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All you need to know about the Roman Carnival

The Carnival of Rome from its origins to today: an all-Italian religious festival

From its origins to today, here is everything you need to know.

3 minutes

The Carnival of Rome, or Roman Carnival, is celebrated in the period of the year preceding Lent and boasts an ancient history. It’s the ultimate celebration of the people, in which the rules of daily life are temporarily suspended giving way to the imagination. Immerse yourself in Rome and experience an extraordinary show, a crazy week dominated by disguises, sketches, parades and people, and a riot of sweets.

Let yourself go and if you want, dress up too, to become a protagonist of the Roman Carnival, or simply enjoy the party, a joy for adults and children. 

The history of the Roman Carnival

View of Sant'Angelo Bridge

Like all Italian traditions, the Roman Carnival also has roots in a distant past, which have unfolded over the centuries to arrive at today's version: a contemporary celebration that keeps the ancient charm intact.

Its history originates with the pagan rites called Saturnalia, from the imperial era. In December the god Saturn was honored in the temple and the whole population was invited to celebrate. In those days, the servants dressed up as masters, in an explosion of joy, fun, food and wine. The definitive Roman Carnival dates back to the Middle Ages, around the tenth century, and since then the festivities have been placed in the period preceding Lent, culminating in Easter. In medieval times, games and tournaments were held during the Carnival. Later, even the papal power codified places and types of entertainment.

The Carnival party in ancient Rome

Colosseum in Rome

One of the events of the past celebrated during the Carnival days was the Festa dei Moccoletti, an impressive torchlight procession, while the key event was the Corsa dei Berberi, a competition between horses not mounted by jockeys. The population participated en masse and the city was filled with masked people throwing confetti and flowers and clowns who invented all sorts of jokes.

The spirit of Carnival is still: to laugh and exaggerate, with a little added mischief. It’s the people’s festival, in which anyone can invent a new personality through disguise, and become "King for a day". As an ancient legend states; it is a liberating moment for the motto “every joke counts at Carnival”.

What is the difference between the Roman Carnival and the Ambrosian Carnival?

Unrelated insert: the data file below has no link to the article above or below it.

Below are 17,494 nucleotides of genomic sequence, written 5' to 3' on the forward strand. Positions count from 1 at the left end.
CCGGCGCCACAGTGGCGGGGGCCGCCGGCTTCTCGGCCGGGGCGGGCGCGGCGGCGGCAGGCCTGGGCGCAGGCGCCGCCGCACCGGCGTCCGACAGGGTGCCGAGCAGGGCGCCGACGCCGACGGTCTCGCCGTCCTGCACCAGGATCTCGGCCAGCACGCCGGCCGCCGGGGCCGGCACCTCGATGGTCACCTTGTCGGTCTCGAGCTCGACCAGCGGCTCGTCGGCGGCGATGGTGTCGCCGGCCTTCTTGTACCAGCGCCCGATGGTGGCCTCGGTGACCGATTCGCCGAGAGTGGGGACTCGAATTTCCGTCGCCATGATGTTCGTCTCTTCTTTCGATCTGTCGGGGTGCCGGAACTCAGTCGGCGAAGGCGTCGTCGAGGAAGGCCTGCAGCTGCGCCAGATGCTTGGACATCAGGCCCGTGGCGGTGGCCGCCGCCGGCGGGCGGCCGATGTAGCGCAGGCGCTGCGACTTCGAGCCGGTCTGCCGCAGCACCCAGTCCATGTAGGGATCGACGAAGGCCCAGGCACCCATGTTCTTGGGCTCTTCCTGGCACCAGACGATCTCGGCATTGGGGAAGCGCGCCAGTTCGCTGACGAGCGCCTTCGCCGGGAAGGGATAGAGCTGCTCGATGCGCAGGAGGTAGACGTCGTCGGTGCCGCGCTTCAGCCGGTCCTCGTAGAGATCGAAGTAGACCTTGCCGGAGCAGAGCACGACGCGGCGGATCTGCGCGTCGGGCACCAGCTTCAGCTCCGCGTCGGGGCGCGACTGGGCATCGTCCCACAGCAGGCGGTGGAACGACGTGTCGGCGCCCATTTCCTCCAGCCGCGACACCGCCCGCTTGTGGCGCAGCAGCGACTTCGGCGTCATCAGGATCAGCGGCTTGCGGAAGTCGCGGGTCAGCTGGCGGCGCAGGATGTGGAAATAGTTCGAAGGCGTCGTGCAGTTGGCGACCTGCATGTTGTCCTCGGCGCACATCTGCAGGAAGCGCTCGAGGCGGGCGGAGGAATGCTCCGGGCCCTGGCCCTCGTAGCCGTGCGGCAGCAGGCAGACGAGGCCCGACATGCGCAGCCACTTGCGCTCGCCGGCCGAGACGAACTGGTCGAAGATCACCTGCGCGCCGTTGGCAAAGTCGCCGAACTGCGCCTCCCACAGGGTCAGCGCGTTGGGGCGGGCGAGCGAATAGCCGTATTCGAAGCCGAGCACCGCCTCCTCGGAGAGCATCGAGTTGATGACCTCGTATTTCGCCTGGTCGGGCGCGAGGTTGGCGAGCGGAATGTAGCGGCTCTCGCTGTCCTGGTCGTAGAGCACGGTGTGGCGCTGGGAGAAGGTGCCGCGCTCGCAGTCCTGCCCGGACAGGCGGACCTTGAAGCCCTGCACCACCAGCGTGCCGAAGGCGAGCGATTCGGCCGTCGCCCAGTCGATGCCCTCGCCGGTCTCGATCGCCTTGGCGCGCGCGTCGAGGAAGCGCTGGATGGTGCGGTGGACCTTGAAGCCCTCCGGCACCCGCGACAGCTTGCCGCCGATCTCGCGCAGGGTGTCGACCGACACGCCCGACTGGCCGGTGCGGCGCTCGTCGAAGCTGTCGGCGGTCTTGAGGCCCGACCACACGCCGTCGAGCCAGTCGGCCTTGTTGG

Church of Santa Maria in Via in Rome

In Roman rites, Carnival begins on "Fat" Thursday, the week before Ash Wednesday, the day when the period of Lent begins. The last day is “Shrove” Tuesday. Carnival is celebrated throughout Italy on these dates, with different celebrations and traditions in every city and small town.

In Venice is the most sumptuous one, with a display of finely embroidered sartorial period clothes and the famous handmade paper-mâché masks, an inevitable souvenir. Viareggio hosts one of the most famous carnivals in Italy thanks to the spectacular parade of floats, while Ronciglione is known for the horse race of knights in costume.

The exception is Milan. Here, in the churches of the Archdiocese of Milan, the Ambrosian Carnival does not end on Shrove Tuesday, but on the following Sunday, the first of Lent. The reason? It was Sant'Ambrogio himself, the patron bishop of Milan, who asked to postpone it since he was not in the city and wanted to participate. The key day is the "fat" Saturday. The festive atmosphere is the same as in other places in Italy, but the dates differ.

Carnival sweets in Rome: why diets are forbidden

Castagnole, typical sweets of the Carnival in Rome

As you move through the fun chaos of the Roman Carnival, don't miss the tasty specialties associated with this festival, including, in particular, the desserts.

Carnival is about abundance and pleasure and therefore the traditional desserts are all fried: frappe, castagnole and ravioli filled with ricotta. Follow the scent that every pastry shop and bakery gives off and try everything: you’ll find yourself in a cloud of icing sugar, while the palate is caressed by the taste and textures of the crumbly pastries.

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